Back Pain

Updated 15 November 2016

Most back pain can be treated without surgery

According to a rehabilitation specialist, a physician should ask about the history of your back pain, including its exact location, what makes it feel better or worse and what may have caused it.


Back pain is a common problem, but most cases can be treated without surgery, a sports medicine specialist says.

Isolating the cause

Sometime during their lives, up to 80 percent of people will have back pain that lasts more than three days.

The first step in treating back pain is understanding it, according to Dr Gregory Billy, a physical medicine and rehabilitation specialist with Penn State Sports Medicine.

"A physician should ask about the history of your pain, including its exact location, what makes it feel better or worse and what may have caused it," Billy said in a university news release. "A physical exam helps isolate the cause of the pain – for example, what happens when you stand, sit, lift your leg or walk?"

Read: Unbearable back pain

While an MRI can help with a diagnosis, it has limitations.

"Because the back changes with age, MRIs of many older adults are likely to depict damage, but the damage captured in that image may not be the current cause of back pain," Billy said.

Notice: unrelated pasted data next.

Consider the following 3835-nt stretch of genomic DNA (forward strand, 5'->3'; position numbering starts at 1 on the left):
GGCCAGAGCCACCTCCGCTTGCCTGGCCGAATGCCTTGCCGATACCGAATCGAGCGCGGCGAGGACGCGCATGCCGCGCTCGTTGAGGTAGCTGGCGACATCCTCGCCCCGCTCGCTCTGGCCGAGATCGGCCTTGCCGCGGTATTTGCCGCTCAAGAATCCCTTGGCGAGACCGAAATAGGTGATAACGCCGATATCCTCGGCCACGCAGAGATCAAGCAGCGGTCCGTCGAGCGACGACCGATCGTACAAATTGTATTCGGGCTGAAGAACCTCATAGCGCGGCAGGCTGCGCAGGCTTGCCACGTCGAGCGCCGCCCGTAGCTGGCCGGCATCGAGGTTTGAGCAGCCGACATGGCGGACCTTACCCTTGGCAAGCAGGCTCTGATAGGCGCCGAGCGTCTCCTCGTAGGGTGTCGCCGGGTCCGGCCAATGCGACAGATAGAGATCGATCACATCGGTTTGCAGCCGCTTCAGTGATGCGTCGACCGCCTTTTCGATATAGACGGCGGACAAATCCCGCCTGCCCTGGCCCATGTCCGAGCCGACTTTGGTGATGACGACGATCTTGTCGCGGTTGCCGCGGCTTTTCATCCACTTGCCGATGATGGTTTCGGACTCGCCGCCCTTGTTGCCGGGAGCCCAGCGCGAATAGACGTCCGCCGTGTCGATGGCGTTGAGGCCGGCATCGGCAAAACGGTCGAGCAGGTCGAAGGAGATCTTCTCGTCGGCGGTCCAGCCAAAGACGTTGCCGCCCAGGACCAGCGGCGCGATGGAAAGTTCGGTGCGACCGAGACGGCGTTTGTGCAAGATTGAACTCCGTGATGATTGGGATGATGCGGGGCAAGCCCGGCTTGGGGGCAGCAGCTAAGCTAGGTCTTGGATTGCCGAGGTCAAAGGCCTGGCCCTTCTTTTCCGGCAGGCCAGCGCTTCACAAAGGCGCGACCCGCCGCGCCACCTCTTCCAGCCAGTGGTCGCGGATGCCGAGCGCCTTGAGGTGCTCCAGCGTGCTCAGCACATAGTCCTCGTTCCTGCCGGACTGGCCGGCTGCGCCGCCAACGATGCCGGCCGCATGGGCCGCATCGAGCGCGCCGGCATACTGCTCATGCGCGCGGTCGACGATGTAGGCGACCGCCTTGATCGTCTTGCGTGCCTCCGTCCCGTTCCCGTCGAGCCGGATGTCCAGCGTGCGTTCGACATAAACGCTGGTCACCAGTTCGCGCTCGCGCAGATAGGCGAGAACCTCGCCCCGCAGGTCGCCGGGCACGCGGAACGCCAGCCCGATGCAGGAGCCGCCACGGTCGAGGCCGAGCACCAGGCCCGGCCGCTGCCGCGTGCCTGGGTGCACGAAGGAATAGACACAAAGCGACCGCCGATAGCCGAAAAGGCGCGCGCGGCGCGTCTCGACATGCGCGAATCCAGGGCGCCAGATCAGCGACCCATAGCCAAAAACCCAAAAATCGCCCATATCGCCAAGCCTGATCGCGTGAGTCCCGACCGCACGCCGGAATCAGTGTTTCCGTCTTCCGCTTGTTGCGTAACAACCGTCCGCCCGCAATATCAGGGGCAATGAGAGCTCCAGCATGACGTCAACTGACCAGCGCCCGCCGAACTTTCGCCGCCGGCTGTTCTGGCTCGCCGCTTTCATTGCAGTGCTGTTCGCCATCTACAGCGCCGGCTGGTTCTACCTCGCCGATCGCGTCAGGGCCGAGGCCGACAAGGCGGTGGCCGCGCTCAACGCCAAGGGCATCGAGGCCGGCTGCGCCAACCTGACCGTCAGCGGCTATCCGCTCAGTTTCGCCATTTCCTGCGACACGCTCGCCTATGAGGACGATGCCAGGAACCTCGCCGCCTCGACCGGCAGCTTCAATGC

For minor back pain, treatments include over-the-counter pain relievers or non-steroidal anti-inflammatory drugs (NSAIDs) such as ibuprofen, or applying ice to stop spasms and heat to relieve soreness/aching, he said.

It's important to continue normal daily activities as much as possible. Too much time in bed can result in muscle and spine tightening, he added.

If those steps don't help, other non-surgical treatment options include: physical therapy and supervised exercise; prescription drugs such as anti-inflammatories, muscle relaxers, oral steroids and topical pain relievers; and steroid injections into the space around the spine, Billy said.

Read more:

What is back pain?

Diagnosing back pain

Exercise may reduce back pain


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Backache expert

Susan qualified as a Physiotherapist in 1990, and completed her master’s degree in Physiotherapy in 2013 at the University of Pretoria. She has a special interest in human biomechanics, as well as the interaction between domestic and work-related ergonomics.

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